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To Raise Resilient Kids, Combine 2 Popular Parenting Styles, Says Child Psychologist: Here's How

Asheesh | Twenty20

When it comes to raising kids, some parents feel like they need to commit to one ethos.

If you're a gentle or responsive parent, you validate your child's emotions and de-emphasize consequences. If you're an authoritative parent, you set hard boundaries and focus on following set rules. 

In reality, parenting works best if you mix styles, says Mona Delahooke, child psychologist and author of "Brain-Body Parenting: How to Stop Managing Behavior and Start Raising Joyful, Resilient Kids." 

"The hype around parenting styles has taken us away from the more relevant question: 'What does my child need at this moment?'" Delahooke says. 

While your child will always need you to provide some emotional safety, sometimes they will also need more rigid guidance. 

"Kindness and firmness are not oil and water," she says. "They can go together." 

How to be a 'gentle' parent and an 'authoritative' one at the same time

No research is "complex" enough to answer the question, "Which parenting style is best?" Delahooke says. 

Instead, parents should focus on responding to their child's needs. More often than not, this will look like a mix of gentle, responsive, and authoritative parenting.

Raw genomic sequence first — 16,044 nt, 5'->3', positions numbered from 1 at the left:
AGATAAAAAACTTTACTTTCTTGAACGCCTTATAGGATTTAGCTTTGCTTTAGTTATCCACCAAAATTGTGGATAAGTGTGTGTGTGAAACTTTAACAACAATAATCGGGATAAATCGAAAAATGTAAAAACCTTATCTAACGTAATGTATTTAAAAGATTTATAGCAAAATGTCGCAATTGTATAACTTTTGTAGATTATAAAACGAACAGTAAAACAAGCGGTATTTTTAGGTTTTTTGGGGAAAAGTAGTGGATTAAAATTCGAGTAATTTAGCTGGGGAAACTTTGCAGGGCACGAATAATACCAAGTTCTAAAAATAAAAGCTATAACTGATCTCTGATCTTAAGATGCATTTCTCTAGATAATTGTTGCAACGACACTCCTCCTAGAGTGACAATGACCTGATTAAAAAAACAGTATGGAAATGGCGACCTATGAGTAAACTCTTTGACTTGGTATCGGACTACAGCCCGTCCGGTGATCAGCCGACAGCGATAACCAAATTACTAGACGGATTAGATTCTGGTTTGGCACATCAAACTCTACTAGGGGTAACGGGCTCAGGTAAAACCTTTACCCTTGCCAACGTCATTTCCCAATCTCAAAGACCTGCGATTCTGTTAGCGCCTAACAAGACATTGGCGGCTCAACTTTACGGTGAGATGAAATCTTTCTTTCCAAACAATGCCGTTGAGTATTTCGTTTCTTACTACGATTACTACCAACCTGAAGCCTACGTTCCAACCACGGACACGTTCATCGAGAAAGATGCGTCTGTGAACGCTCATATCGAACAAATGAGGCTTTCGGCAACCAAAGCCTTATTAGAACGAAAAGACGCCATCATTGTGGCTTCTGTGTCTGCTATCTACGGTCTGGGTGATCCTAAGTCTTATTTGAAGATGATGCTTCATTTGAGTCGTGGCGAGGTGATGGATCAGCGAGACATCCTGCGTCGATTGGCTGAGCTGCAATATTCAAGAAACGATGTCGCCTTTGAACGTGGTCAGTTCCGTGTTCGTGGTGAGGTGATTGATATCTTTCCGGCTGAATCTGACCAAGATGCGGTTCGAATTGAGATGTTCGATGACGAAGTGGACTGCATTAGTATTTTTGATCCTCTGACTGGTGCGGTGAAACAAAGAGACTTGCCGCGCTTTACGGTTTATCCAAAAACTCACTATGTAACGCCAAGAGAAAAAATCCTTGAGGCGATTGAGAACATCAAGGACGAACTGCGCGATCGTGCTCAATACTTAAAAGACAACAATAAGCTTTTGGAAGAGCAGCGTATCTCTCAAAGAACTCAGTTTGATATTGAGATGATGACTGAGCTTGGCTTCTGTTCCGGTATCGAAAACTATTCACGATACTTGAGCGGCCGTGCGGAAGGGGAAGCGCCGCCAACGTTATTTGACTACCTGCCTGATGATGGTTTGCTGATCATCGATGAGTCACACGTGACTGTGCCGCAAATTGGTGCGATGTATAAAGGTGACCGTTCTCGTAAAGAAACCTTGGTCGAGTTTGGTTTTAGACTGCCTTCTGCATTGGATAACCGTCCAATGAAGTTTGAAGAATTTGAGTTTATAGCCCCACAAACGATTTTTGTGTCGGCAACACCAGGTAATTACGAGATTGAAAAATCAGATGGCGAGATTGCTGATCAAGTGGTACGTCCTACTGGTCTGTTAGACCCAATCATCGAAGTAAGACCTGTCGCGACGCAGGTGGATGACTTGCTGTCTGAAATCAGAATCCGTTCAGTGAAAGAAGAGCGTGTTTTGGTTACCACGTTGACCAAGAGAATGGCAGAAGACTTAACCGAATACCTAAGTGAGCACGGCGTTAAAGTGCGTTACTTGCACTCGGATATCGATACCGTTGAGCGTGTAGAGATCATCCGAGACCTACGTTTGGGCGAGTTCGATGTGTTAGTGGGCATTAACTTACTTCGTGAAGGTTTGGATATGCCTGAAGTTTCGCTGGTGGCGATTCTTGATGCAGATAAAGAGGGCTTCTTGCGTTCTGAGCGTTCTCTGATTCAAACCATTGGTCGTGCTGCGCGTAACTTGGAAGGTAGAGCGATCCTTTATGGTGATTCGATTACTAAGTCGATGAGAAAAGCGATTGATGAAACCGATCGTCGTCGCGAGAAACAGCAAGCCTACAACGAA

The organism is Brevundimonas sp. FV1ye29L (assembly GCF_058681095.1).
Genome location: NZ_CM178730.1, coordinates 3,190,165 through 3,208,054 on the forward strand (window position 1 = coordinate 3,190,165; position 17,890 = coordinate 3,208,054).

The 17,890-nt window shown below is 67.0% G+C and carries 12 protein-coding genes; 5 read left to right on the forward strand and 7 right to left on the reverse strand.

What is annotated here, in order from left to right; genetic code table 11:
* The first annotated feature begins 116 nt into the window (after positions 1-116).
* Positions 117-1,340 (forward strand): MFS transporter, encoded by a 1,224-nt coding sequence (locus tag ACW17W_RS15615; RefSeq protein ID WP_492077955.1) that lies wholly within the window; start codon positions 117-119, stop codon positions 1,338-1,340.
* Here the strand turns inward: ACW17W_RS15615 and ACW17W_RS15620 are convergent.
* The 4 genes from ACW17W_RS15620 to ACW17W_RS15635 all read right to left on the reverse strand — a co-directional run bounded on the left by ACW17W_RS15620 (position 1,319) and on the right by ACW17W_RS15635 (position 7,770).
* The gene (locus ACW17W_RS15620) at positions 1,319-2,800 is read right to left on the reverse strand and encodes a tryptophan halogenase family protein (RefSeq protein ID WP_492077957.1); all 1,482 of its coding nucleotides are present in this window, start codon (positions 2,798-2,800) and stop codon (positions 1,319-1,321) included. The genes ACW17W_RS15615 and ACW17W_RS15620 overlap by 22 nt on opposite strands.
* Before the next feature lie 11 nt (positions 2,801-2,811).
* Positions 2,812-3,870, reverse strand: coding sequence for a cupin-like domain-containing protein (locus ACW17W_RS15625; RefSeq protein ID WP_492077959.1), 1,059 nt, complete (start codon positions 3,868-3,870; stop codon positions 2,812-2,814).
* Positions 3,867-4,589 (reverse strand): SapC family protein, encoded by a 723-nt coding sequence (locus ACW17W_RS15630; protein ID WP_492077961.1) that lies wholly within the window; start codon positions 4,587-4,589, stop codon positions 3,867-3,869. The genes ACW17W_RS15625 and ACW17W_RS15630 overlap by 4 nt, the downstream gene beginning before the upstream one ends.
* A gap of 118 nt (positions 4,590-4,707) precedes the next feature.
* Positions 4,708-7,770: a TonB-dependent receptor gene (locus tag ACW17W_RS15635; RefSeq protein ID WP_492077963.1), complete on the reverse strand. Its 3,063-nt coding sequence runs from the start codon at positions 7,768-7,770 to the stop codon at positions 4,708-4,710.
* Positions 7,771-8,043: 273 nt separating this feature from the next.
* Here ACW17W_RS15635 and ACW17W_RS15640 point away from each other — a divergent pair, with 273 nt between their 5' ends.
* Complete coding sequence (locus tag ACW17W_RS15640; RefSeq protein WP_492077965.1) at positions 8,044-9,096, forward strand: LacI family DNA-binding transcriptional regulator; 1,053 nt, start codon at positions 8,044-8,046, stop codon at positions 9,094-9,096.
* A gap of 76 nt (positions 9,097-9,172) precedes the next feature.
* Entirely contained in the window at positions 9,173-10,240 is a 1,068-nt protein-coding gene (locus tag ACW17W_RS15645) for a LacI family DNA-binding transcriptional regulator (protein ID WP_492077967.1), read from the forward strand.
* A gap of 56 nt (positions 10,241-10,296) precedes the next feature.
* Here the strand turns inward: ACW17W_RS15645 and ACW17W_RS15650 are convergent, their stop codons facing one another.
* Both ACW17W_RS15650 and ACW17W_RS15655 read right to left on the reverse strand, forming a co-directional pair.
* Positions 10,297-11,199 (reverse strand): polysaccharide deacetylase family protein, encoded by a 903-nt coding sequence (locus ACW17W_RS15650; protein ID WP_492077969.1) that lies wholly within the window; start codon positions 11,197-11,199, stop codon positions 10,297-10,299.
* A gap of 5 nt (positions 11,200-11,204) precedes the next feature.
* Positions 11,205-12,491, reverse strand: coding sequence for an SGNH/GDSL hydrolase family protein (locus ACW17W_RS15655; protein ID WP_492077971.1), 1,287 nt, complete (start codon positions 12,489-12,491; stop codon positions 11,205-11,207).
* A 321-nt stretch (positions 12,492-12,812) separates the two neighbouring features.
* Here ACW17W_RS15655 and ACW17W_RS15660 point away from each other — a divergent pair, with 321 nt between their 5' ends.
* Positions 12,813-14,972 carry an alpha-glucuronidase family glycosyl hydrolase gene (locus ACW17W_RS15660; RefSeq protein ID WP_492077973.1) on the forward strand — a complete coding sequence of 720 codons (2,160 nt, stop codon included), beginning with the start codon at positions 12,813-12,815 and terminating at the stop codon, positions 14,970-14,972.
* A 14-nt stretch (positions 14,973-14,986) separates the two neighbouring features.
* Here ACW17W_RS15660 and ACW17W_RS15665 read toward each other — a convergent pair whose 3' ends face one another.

"We don't have to be harsh or cruel, but we can hold those non-negotiable boundaries." she says. 

Let's say your child is having a melt-down because you and your co-parent are going on a date night without them. Here is how Delahooke would approach this situation:

  1. Help your child handle their emotions. "Instead of just walking away or admonishing them for their reaction, you take a few minutes to 'co-regulate' and through your voice, facial expression and emotions, show a gentle, caring approach," Delahooke says.
  2. Teach the babysitter. Sit down with the person who will be caring for your child while you're away and show them how to co-regulate after you're gone. 
  3. Go on your date. "It may take a few minutes longer, but it helped build resilience in the child through a hybrid approach, and you still got to go on your date," she says.

You can extrapolate from these steps to a number of situations. 

For example, you can empathize with a child having a hard time getting out of bed in the morning by saying, "I know mornings are tough and you're tired," and in the same sentence express that not going to school is simply not an option. 

"You can have sturdiness, set boundaries and limits, and provide emotional safety at the same time," she says. 

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